Illustration by Amanda Priebe

Traded for Gold

How Canadian capital won over Syriza

The Halkidiki peninsula in northern Greece is shaped like a hand, with three fingers pointing into the Aegean Sea, the spaces between the outstretched fingers filled with clear blue water and beaches lined with hotels and restaurants. A palm reader looking at this hand would see a spot just above the third finger. Depending on the palm reader’s politics, that spot could be a harbinger of prosperity – or danger.  

The Greeks call it Skouries, meaning “rust,” because people have been mining copper, gold, silver, and other base metals from this ancient forest since around the time Aristotle was born less than 40 kilometres away. Today, it’s the site of an open-pit gold and copper mine owned by Vancouver-based Eldorado Gold.

A few years ago, that activity set off what the Globe and Mail described in 2012 as “something akin to civil war.” Protesters swarmed the forest, throwing flares, rocks, and gasoline bombs at police, who responded with tear gas and by arresting as many people as possible, often violently.

Today, the forest is relatively calm. Many activists are out of the game, facing expensive court cases with the government, or have given up, leaving just a few dozen protesters to stare down police at intermittent protests.

“The grey car is state police,” says Elli Damaskou, an anti-mining activist. “We know the cars, we know the faces,” she says while sitting under a tree in the centre of Megali Panagia, the town closest to the mine, where she has lived most of her life.

“The police are present day and night, taking care of a private company,” she says in a matter-of-fact way that reflects the number of times she has explained her concerns to outsiders.

But on this particular day in March, she suspects they’re here because of the drill.

A few days earlier, a group of activists, mostly locals and including Damaskou, prevented a truck carrying an enormous drill rig from entering the forest. They knew Eldorado Gold would eventually search for new deposits of precious metals, but they were not expecting it to be in a new part of the forest so soon – “at least not for another 15 years,” says Damaskou.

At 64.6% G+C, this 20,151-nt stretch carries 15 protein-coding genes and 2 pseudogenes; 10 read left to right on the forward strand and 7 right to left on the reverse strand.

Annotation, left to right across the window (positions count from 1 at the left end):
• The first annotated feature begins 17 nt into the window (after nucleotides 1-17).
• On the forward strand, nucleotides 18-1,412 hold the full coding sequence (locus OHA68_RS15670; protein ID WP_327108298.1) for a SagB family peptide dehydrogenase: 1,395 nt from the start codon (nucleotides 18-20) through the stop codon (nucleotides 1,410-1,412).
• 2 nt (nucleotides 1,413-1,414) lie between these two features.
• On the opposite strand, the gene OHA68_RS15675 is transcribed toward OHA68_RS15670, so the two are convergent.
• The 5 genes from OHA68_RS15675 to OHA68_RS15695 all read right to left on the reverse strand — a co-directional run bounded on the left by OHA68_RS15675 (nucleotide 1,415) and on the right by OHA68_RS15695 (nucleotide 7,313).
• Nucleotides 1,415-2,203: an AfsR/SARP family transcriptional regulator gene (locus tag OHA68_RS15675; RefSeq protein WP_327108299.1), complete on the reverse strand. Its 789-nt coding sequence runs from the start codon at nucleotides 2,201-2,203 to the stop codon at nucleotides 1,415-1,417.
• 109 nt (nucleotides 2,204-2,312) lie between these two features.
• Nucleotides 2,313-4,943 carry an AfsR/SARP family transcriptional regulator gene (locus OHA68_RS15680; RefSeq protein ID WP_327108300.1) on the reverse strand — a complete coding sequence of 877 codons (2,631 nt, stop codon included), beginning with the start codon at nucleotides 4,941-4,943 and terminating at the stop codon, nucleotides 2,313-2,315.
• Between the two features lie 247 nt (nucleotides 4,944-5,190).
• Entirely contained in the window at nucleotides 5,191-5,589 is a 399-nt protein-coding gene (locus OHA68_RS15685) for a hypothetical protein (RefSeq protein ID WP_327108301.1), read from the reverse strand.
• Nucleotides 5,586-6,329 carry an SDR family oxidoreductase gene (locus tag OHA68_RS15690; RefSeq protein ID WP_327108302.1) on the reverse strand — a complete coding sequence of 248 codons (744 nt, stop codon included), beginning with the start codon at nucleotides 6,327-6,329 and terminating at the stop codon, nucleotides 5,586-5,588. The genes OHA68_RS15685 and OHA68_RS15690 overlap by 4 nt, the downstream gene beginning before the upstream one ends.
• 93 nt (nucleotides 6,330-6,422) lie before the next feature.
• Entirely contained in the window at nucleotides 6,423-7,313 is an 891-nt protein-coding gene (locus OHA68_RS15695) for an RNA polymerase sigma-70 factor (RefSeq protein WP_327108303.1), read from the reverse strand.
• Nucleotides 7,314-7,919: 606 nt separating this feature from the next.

Furious, the protesters sent the truck and the drill back down the mountain. It returned when the protesters had gone home and no one was watching.

Furious, the protesters sent the truck and the drill back down the mountain. It returned when the protesters had gone home and no one was watching.

Such a move would have drawn upwards of one thousand protesters into the forest only a few years ago. Now, only a few dozen of the most committed anti-mining activists show up on a sunny Sunday afternoon to examine the drill. The protesters stage a tense but uneventful standoff with police, and then drive home, dispirited.

“The people are tired, bored, and afraid,” says Damaskou. “The leftist government promised they would close down the mine and the movement became quiet.”

Damaskou and others who continue to protest the mine argue that Syriza, the radical leftist party that took over the government in 2015, killed their movement.

“People [in Halkidiki] invested a lot in the Syriza government,” says Giorgos Velegrakis, a PhD researcher at Harokopio University in Athens who studies the resistance to Eldorado Gold. He says people believed the mine would be shut down or at least minimized, “and they were totally disappointed.”

Velegrakis helped write the environmental section of Syriza’s manifesto and says shutting down the mine was part of Syriza’s official platform in the early days of the party, with party leaders, including now-Prime Minister Alexis Tsipras, promising to shutter the mine. Local members of parliament were openly against the project, too, Velegrakis says.

In its early days in power, the Syriza government threw up obstacles for the company and suspended activities at the mine. Then, in an abrupt about-face last May, the government gave Eldorado Gold the green light to continue construction of the Skouries gold mine.

Now, according to Velegrakis, instead of talking about shutting down the mine, the government talks about making the company follow the rules.

People are still angry at the government, but their anger isn’t as explosive as it was four or five years ago, says Panagiotis Sotiris, a Marxist philosopher and political activist in Greece. “When you see a left-wing government implementing the same measures [as a right-wing government], it creates disillusionment in people.”